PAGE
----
Dr. Farrell cited various exampled of mostly Republican governors pushing education “reform” as a way of creating new profit opportunities, with special emphasis on New Jersey Governor Chris Christie’s formula for introducing rigorous testing, taking over schools based on substandard scores, outsourcing various services, and undermining teachers’ unions with TFA graduates and “chief officers” whose purpose is to divide education responsibilities in a corporatized manner – a copy of real estate tycoon Eli Broad’s model for introducing a business-oriented, top-down approach to running American public schools with little faculty input. The system being imposed, Dr. Farrell explained, allows charter school boards to award contracts to companies owned by board members and produce huge dividends for the vested interests involved. He said how the testing regimen supported in Montclair by Dr. MacCormack, an alumna of Broad’s namesake superintendent training academy fit Broad’s formula and was also in line with other “venture philanthropists preying on public education.” And he did it with a slideshow, complete with humorous graphics.
Dr. Farrell’s slideshow also demonstrated how charter schools manipulated achievement gaps between white students and black students by using poor black students as a comparison rather than comparing students based on economic conditions over race. This manipulation of data, he said, is used to justify school closures and consolidation and to encourage competition for prizes and grants while allowing the schools to be segregated. In the end, he said only 17 percent of charter school students perform better than public school students, while 46 percent of charter school students perform no better than public school students and 37 percent of charter school students perform worse, even though charter schools can dismiss low-performing students – which is not allowed in public schools.
“All this privatization wouldn’t be so bad if it worked,” he said. “Those statistics are abysmal, but because they get to push out students at will in a short period of time. So . . . you should be doing better than 17 percent.” The student selection lotteries run by these charter schools, Dr. Farrell concluded, are rigged to get the desired amount of students, and with no educational accountability.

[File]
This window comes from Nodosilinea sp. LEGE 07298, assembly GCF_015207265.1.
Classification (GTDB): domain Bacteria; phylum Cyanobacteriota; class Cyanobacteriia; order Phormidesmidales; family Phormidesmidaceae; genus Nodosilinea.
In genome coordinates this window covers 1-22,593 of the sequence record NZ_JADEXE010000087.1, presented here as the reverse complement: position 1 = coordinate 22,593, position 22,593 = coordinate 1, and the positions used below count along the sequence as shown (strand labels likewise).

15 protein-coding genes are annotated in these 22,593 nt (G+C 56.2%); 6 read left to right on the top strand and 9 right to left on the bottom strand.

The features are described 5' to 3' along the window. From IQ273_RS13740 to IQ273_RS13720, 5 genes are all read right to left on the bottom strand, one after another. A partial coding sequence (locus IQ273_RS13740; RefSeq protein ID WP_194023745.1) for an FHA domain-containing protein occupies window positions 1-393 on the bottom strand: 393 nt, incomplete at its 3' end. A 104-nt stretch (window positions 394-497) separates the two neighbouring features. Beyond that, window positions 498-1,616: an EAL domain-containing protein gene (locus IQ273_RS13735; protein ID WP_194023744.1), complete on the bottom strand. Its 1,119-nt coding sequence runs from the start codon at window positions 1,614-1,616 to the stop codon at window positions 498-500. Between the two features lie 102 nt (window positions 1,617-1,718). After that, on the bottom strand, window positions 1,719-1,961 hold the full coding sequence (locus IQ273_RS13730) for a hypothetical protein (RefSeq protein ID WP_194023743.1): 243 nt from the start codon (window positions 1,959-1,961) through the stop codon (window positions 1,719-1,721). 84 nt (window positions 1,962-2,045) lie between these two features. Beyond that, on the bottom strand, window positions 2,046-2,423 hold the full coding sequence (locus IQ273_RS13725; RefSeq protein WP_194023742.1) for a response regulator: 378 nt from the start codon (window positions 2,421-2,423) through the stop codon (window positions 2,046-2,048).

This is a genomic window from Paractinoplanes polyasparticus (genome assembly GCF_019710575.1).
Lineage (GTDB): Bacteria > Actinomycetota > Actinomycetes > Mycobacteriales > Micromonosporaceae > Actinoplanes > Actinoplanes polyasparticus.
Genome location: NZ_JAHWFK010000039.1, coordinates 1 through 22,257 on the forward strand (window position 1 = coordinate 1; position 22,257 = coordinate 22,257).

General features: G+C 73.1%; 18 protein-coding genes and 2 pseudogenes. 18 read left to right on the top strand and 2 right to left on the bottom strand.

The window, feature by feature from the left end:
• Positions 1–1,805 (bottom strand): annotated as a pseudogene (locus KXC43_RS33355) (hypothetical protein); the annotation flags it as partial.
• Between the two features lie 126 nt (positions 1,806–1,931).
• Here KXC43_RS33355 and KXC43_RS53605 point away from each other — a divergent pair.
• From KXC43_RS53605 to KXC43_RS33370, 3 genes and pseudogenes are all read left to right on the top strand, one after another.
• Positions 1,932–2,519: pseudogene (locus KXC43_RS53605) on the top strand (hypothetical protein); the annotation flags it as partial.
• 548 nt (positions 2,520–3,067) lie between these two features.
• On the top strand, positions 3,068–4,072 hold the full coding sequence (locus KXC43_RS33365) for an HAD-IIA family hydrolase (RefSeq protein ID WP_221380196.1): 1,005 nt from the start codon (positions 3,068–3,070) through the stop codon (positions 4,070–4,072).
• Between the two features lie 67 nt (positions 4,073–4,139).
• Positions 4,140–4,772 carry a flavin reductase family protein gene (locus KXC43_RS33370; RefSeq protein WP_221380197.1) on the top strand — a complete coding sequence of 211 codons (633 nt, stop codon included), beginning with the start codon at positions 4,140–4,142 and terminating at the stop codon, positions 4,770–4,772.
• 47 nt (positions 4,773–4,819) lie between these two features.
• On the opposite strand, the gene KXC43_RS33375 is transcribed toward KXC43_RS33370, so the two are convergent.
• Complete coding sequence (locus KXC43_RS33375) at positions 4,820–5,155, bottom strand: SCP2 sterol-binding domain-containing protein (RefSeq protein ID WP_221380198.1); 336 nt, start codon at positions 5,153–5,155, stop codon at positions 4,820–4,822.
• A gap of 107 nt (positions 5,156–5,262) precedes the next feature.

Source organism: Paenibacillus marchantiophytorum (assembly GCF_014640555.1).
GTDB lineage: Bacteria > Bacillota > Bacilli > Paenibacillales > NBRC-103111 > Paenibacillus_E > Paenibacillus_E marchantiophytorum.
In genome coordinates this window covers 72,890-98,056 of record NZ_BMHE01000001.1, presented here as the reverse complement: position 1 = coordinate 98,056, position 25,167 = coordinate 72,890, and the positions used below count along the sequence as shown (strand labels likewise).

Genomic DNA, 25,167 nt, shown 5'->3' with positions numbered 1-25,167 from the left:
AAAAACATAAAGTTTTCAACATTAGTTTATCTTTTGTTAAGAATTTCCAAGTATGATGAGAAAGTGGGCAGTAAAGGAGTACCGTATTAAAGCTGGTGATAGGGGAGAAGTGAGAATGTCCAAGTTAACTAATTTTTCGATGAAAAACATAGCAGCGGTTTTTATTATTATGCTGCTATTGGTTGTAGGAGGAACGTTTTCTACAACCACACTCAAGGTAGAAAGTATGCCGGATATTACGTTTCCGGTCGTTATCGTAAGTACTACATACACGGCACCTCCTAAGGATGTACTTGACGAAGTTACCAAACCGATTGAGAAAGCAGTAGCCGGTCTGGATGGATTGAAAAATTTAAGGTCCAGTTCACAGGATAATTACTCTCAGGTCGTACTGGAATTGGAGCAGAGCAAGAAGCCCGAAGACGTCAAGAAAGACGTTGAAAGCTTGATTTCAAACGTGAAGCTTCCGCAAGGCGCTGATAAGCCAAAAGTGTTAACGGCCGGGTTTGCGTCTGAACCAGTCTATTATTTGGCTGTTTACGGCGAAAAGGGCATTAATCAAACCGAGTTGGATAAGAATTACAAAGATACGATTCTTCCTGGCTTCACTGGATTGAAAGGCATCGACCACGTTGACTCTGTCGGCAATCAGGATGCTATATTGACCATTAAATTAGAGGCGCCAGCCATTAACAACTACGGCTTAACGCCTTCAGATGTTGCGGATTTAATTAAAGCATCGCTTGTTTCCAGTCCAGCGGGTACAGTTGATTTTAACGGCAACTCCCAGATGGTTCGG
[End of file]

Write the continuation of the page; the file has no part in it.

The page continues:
Farrell also showed a slide with an excerpt from the blog post written by Montclair resident LynNell Hancock and featured in the October 30 column of education reporter Valerie Strauss of the Washington Post in her column from that day’s edition of the paper. “Data-driven strategies have been enacted aggressively in America for the last two decades,” Hancock wrote. “They don’t work. The race and class achievement gap is as big or greater than ever. MacCormack’s training makes her a true believer in such methods.”
Dr. Farrell said there was a silver lining in the fact that several proponents of corporatized education reform have been forced out of running public schools, most notably Washington, D.C . Schools Chancellor Michelle Rhee, who was forced to resign after the 2010 electoral defeat of mayor Adrian Fenty in part over her unpopular testing approach and closures of schools. He said that Montclair residents have a fighting chance against the corporate takeover of their school district if they continue to push back against it.